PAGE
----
Facing Discrimination: Religion and Agency in Contemporary Societies

Agency is always already informed by the terms in which a subject is addressed (Bracke 2011, Butler 1997). The terms of adscription imply the imposition of difference through which people are identified and classified, and can be functional to creating a category of those who are different-from and worth less-than (Braidotti 2018), such as, but not limited to, racialized (including religious) minorities, LGBTQ+, or those discriminated because of their age or illness. In a similar way, Hage (2010) defines racism as the “process of racial interpellation” and distinguishes negative, erroneous and non-interpellations through which an individual or group is being racialized.

The creation and imposition of different categories of persons can be contested (or not) by individuals or groups in many ways. Reactions to stigmatization depend on a myriad of factors, including the type of negative adscription and the interpellated person themself (gender, level of education, socioeconomic position, age, legal residency, etc.).

Considering that subjectivities are formed at the intersection of interpellations coming from different discursive and non-discursive contexts, the aim of this workshop is to explore how interpellations coming from religious contexts (in its multiple forms and interpretations) impact the material and immaterial conditions to respond (or not) to racist discourse and/or any other type of discrimination. Do religious beliefs and/or bodily practices affect the (individual and/or collective) agential options of those being stigmatized? If so, how do these “religious interpellations” interfere in, relate to, impact on the recognition or rejection of imposed categories? Do they hinder of facilitate certain kinds of agency? Do they contribute to possibilities for a change in situations of vulnerability and subordination? Do they encourage and foster possible alternative projects and contribute to the imagining of other possible worlds?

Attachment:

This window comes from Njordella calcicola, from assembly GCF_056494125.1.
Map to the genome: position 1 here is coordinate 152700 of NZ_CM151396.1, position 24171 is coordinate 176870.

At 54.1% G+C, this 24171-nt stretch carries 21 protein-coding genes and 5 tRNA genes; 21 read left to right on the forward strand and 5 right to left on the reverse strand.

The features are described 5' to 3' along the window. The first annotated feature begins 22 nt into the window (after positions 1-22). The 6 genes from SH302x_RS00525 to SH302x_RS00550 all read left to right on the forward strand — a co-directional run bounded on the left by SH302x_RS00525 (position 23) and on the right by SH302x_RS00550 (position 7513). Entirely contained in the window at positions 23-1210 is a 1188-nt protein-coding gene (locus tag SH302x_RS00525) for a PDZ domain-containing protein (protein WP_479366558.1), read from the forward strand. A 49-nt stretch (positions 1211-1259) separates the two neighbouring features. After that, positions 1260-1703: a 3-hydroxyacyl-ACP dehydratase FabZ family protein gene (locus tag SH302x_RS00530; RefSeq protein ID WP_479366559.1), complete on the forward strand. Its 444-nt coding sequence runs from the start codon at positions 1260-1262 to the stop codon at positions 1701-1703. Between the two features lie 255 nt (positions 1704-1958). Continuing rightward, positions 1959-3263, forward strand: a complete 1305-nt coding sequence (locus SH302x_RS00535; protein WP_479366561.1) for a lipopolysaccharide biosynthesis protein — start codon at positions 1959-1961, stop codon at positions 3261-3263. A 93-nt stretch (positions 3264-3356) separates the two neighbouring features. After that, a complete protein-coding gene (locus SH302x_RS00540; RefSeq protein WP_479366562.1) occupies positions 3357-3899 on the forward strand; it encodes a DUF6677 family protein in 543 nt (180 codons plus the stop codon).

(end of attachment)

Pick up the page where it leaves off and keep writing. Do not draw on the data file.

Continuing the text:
In order to jointly delve into similarities and differences of our case studies from an interdisciplinary and cross-cultural perspective, we invite scholars from different fields (anthropology, sociology, religious studies, critical discourse studies, etc.) to submit their proposals related to research on discriminated groups (e.g., racialized -including religious- minorities, LGBTQ+, aporophobia) and on how religion (in its widest sense) may impact their capacity to act.

Johanna Martine Lems: jmlems@ucm.es